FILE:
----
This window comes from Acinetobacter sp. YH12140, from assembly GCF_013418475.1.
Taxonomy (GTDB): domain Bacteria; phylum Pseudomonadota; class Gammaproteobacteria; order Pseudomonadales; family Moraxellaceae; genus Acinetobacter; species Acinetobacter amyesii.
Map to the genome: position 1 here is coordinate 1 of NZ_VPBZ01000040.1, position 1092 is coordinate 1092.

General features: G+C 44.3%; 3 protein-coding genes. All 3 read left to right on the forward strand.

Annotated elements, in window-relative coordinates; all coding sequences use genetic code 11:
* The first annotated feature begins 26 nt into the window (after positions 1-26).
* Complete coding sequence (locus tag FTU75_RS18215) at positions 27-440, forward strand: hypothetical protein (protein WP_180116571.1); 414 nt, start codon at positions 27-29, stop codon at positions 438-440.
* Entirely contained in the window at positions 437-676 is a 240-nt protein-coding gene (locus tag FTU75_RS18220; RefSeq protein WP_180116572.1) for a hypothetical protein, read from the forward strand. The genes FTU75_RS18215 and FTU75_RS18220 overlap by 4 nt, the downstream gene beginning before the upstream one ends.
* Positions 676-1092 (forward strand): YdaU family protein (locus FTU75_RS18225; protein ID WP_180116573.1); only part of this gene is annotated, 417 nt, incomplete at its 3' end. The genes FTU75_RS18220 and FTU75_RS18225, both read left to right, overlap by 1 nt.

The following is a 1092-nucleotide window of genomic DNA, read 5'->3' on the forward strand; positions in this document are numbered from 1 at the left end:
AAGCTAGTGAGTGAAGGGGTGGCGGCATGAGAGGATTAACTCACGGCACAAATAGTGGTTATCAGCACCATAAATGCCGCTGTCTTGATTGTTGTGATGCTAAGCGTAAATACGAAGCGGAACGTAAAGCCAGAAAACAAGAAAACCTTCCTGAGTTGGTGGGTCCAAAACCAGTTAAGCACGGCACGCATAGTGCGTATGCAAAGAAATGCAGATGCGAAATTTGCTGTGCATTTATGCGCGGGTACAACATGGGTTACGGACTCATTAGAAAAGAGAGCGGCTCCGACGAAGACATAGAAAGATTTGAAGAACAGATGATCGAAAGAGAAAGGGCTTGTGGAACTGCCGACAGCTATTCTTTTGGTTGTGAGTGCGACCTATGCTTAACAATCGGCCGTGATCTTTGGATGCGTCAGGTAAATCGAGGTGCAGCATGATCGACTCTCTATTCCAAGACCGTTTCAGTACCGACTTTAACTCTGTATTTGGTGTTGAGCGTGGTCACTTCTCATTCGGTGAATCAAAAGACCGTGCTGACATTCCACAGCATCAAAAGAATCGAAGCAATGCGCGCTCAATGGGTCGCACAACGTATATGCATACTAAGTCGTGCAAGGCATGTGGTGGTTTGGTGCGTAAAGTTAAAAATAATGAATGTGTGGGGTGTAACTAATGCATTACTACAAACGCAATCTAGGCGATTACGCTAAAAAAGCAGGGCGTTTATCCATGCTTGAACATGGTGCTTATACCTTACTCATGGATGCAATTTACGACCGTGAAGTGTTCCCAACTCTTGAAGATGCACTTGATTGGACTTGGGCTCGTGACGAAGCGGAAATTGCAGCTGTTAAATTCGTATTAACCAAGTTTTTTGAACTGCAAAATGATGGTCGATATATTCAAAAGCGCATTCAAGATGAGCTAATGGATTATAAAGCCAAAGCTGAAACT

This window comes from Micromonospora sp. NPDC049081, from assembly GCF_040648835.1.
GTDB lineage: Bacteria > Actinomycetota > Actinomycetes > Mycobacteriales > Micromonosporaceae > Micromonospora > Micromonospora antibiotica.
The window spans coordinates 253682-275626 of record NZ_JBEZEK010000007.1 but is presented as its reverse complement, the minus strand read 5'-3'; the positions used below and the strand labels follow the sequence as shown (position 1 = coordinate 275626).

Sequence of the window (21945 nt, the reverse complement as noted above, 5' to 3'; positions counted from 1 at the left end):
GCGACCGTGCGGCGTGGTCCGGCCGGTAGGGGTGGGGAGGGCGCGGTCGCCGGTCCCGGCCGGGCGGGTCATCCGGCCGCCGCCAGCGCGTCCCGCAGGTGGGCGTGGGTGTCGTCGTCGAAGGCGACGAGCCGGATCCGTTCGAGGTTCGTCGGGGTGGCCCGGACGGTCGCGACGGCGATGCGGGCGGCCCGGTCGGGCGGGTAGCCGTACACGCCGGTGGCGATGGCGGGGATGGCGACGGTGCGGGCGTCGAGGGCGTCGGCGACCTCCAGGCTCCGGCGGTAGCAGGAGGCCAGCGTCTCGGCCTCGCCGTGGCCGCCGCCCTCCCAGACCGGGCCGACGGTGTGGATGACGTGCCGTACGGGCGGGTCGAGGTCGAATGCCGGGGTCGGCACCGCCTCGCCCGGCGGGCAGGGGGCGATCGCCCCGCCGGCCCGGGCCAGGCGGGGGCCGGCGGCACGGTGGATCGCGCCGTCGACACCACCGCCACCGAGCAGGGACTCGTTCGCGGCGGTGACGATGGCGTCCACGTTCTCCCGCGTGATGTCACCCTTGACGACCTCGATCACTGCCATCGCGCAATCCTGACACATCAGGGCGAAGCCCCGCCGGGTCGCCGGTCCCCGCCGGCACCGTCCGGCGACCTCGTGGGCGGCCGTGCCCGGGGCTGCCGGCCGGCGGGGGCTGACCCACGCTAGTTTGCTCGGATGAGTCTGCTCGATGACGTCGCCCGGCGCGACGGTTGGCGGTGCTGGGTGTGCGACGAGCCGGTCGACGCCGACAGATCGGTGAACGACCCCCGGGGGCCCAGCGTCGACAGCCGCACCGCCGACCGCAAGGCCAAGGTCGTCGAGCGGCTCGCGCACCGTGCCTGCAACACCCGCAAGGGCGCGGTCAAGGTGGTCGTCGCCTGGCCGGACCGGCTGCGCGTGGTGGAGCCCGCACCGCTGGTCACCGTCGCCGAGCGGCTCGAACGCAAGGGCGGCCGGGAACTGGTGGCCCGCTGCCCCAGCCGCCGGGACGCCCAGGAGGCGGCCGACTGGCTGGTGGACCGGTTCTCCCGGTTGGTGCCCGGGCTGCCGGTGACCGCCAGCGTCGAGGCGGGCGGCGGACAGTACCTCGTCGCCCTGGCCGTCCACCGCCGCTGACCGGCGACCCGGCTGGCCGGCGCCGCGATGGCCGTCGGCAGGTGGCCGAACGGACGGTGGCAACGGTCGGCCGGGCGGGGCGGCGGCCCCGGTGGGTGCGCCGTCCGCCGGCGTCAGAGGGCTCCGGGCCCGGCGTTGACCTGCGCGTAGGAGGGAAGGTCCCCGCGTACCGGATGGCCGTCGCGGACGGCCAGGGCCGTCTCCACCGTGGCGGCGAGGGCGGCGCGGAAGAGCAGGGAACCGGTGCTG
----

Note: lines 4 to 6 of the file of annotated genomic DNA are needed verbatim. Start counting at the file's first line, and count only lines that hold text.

General features: G+C 44.3%; 3 protein-coding genes. All 3 read left to right on the forward strand.

Annotated elements, in window-relative coordinates; all coding sequences use genetic code 11:
* The first annotated feature begins 26 nt into the window (after positions 1-26).